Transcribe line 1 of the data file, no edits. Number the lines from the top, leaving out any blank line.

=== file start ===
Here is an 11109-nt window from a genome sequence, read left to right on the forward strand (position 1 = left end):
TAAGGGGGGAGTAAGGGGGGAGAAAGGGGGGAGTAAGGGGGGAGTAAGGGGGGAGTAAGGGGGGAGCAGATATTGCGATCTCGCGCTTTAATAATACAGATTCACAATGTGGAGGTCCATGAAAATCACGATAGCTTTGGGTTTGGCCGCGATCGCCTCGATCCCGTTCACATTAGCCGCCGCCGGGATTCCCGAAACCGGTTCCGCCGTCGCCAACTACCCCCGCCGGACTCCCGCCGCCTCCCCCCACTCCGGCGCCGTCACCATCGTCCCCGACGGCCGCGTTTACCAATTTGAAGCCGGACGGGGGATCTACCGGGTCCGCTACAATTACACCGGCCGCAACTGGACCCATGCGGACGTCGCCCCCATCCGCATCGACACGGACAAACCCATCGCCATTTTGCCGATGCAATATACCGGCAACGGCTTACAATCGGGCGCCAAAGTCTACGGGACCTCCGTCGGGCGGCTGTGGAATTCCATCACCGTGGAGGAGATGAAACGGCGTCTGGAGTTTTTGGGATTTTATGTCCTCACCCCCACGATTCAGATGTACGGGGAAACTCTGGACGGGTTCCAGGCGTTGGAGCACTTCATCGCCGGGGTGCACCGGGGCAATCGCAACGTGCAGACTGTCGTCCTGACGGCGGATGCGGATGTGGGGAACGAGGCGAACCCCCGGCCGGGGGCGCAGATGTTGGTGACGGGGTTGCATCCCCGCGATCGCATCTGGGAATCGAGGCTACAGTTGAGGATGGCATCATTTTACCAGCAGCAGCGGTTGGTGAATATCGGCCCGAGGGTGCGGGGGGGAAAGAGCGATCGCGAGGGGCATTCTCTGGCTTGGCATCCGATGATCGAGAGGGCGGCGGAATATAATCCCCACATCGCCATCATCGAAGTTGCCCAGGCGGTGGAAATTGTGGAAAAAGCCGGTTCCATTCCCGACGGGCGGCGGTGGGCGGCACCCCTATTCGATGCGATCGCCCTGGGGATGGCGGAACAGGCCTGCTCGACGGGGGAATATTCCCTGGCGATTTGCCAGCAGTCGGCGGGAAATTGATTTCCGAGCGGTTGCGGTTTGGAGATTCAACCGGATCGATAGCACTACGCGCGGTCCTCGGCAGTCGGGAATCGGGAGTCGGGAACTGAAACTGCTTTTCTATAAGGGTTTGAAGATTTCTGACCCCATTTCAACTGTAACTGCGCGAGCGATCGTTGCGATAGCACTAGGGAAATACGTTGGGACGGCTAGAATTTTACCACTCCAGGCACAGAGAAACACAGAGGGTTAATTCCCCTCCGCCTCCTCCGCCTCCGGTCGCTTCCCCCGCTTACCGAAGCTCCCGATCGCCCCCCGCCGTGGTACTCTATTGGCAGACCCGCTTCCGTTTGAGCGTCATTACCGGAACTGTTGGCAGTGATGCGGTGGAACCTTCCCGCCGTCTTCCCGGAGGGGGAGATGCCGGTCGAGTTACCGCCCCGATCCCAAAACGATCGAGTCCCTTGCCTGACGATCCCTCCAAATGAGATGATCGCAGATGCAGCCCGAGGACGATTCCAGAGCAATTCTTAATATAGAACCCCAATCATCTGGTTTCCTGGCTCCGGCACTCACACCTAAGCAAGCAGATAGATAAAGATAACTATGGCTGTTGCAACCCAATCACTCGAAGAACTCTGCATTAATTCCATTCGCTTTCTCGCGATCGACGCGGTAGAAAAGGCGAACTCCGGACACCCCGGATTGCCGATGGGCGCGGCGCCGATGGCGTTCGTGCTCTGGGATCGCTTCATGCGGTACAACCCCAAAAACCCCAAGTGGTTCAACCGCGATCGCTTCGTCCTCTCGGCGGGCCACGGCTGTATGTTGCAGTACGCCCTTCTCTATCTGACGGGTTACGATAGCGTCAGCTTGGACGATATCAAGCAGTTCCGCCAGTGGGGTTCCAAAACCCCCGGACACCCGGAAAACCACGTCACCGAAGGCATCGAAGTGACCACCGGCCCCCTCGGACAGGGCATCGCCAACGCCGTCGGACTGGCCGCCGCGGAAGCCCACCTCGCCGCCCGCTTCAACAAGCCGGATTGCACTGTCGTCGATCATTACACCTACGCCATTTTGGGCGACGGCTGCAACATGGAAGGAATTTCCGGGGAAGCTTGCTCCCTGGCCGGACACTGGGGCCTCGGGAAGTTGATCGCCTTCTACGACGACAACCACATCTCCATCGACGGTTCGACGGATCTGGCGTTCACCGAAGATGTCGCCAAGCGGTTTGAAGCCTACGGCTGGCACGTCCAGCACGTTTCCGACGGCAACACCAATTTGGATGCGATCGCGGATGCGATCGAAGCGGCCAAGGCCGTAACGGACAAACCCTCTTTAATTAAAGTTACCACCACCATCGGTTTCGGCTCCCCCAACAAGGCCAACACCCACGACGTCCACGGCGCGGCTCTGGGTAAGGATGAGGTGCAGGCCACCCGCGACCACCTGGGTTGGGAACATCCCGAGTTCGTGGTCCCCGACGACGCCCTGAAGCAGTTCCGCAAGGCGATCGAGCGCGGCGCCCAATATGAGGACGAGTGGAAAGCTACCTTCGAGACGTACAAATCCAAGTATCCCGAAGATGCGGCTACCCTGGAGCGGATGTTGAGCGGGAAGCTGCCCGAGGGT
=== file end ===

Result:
Here is an 11109-nt window from a genome sequence, read left to right on the forward strand (position 1 = left end):